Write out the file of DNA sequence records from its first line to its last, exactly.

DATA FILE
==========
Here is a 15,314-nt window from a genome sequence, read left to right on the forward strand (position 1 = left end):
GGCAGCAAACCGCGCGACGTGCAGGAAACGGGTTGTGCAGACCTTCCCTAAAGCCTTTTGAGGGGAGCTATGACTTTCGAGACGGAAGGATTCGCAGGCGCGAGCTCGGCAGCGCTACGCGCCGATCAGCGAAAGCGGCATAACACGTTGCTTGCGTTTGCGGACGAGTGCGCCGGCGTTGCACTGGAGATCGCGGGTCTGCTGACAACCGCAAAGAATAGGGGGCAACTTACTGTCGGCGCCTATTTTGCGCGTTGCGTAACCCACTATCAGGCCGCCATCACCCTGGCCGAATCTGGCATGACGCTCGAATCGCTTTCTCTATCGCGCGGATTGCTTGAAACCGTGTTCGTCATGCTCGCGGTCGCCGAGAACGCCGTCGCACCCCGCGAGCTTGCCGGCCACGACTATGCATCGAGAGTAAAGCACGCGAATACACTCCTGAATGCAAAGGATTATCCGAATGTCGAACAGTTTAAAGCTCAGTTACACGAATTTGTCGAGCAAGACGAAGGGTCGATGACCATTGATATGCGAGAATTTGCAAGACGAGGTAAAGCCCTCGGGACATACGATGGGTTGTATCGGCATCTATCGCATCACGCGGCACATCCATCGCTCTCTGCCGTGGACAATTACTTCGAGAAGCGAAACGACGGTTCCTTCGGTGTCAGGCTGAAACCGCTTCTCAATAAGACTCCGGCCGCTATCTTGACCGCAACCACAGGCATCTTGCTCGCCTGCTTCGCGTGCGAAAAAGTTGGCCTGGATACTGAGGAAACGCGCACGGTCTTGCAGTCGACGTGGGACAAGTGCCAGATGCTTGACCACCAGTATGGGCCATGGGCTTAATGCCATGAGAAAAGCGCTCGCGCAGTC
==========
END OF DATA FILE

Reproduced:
Here is a 15,314-nt window from a genome sequence, read left to right on the forward strand (position 1 = left end):
GGCAGCAAACCGCGCGACGTGCAGGAAACGGGTTGTGCAGACCTTCCCTAAAGCCTTTTGAGGGGAGCTATGACTTTCGAGACGGAAGGATTCGCAGGCGCGAGCTCGGCAGCGCTACGCGCCGATCAGCGAAAGCGGCATAACACGTTGCTTGCGTTTGCGGACGAGTGCGCCGGCGTTGCACTGGAGATCGCGGGTCTGCTGACAACCGCAAAGAATAGGGGGCAACTTACTGTCGGCGCCTATTTTGCGCGTTGCGTAACCCACTATCAGGCCGCCATCACCCTGGCCGAATCTGGCATGACGCTCGAATCGCTTTCTCTATCGCGCGGATTGCTTGAAACCGTGTTCGTCATGCTCGCGGTCGCCGAGAACGCCGTCGCACCCCGCGAGCTTGCCGGCCACGACTATGCATCGAGAGTAAAGCACGCGAATACACTCCTGAATGCAAAGGATTATCCGAATGTCGAACAGTTTAAAGCTCAGTTACACGAATTTGTCGAGCAAGACGAAGGGTCGATGACCATTGATATGCGAGAATTTGCAAGACGAGGTAAAGCCCTCGGGACATACGATGGGTTGTATCGGCATCTATCGCATCACGCGGCACATCCATCGCTCTCTGCCGTGGACAATTACTTCGAGAAGCGAAACGACGGTTCCTTCGGTGTCAGGCTGAAACCGCTTCTCAATAAGACTCCGGCCGCTATCTTGACCGCAACCACAGGCATCTTGCTCGCCTGCTTCGCGTGCGAAAAAGTTGGCCTGGATACTGAGGAAACGCGCACGGTCTTGCAGTCGACGTGGGACAAGTGCCAGATGCTTGACCACCAGTATGGGCCATGGGCTTAATGCCATGAGAAAAGCGCTCGCGCAGTC